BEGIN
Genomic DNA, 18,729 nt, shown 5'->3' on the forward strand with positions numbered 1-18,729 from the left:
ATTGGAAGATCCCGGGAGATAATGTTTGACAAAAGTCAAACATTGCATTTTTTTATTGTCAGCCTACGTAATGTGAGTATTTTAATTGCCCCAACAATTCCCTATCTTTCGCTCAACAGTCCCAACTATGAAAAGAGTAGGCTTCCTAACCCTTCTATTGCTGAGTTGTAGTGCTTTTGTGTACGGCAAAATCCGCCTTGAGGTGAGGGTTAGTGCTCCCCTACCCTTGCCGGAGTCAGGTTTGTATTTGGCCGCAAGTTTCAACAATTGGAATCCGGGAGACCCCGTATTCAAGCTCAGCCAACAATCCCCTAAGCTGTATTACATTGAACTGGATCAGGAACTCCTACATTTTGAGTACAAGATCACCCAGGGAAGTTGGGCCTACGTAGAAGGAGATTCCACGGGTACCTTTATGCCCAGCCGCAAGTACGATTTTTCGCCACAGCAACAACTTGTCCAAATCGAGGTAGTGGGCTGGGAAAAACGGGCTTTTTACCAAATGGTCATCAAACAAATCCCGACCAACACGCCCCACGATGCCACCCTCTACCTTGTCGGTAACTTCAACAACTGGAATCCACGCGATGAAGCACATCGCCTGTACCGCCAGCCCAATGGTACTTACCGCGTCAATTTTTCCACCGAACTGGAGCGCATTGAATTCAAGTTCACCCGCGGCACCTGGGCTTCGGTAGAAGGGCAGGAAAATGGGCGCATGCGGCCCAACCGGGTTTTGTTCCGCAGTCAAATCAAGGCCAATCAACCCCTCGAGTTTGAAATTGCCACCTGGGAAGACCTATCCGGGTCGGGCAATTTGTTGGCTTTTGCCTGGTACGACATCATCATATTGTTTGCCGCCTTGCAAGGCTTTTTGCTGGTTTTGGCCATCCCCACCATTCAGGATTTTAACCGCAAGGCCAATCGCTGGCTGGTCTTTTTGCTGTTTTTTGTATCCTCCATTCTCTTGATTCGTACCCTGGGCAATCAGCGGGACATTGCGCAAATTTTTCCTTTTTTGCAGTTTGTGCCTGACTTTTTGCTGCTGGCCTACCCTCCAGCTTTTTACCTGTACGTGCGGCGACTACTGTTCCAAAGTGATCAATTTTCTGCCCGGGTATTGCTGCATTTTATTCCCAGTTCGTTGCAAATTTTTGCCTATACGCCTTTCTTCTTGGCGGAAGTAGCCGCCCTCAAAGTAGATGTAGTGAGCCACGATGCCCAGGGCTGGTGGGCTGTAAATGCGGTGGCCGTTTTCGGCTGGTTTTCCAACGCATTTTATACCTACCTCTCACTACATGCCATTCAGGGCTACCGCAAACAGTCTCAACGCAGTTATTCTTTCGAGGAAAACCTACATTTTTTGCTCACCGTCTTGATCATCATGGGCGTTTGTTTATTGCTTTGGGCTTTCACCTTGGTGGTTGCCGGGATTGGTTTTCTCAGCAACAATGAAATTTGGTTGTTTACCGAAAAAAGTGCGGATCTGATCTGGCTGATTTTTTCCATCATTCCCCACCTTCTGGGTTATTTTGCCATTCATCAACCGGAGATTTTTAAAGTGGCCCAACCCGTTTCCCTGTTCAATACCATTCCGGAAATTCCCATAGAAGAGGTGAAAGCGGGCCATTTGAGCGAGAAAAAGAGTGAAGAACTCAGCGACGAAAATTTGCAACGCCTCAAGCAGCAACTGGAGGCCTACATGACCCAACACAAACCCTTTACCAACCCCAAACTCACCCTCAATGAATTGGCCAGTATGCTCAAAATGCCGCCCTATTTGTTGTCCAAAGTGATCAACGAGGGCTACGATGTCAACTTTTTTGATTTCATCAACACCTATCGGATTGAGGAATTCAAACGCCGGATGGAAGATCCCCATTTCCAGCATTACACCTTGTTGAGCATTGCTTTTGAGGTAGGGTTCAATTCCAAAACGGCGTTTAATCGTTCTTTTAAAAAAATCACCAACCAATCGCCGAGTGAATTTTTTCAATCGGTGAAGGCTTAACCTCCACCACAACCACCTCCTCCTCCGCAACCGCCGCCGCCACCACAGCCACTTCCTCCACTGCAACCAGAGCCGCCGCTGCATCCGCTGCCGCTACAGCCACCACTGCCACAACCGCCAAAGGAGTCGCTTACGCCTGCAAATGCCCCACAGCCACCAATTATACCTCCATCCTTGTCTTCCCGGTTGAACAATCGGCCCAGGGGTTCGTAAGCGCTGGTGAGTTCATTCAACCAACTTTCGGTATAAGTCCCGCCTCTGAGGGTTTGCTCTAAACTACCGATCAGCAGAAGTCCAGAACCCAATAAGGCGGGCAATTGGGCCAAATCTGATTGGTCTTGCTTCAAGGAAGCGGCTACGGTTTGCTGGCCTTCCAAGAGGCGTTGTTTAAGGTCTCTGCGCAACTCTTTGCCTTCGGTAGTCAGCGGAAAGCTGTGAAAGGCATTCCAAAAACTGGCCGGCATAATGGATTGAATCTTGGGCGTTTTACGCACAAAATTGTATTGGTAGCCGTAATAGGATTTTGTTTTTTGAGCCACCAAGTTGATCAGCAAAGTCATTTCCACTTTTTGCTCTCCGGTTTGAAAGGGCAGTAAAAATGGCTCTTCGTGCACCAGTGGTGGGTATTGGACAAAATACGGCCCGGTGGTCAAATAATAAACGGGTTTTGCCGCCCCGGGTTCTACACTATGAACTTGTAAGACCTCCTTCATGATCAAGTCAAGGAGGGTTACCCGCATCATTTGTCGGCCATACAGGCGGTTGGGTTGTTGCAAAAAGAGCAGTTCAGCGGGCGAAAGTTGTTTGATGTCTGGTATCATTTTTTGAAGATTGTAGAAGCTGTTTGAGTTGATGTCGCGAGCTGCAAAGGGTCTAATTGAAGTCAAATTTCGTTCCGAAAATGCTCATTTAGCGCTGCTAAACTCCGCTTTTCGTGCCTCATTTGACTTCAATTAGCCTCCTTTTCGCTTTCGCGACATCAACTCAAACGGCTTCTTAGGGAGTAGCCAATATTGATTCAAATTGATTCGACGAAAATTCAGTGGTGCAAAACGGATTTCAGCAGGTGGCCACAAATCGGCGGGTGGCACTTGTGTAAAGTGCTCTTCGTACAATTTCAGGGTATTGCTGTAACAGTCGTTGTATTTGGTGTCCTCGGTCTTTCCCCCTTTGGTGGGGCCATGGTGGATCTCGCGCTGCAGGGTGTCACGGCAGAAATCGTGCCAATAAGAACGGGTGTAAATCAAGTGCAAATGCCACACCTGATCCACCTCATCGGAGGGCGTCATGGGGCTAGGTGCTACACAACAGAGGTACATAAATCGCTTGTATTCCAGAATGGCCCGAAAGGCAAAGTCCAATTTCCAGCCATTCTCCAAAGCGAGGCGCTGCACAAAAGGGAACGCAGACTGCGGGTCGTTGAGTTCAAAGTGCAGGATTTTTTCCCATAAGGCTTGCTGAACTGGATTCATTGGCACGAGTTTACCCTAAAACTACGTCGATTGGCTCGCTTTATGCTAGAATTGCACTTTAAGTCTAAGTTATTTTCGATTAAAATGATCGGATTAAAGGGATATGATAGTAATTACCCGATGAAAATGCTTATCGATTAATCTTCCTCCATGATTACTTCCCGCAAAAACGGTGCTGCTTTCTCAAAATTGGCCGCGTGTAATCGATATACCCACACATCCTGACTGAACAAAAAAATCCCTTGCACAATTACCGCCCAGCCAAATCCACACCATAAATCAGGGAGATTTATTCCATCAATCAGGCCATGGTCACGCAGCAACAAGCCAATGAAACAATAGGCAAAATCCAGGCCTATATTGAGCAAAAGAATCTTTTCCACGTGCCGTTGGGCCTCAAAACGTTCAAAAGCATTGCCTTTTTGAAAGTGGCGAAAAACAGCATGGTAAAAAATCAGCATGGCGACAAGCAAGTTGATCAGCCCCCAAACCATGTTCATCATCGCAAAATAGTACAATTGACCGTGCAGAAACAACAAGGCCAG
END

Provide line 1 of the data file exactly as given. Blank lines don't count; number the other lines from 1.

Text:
Genomic DNA, 18,729 nt, shown 5'->3' on the forward strand with positions numbered 1-18,729 from the left: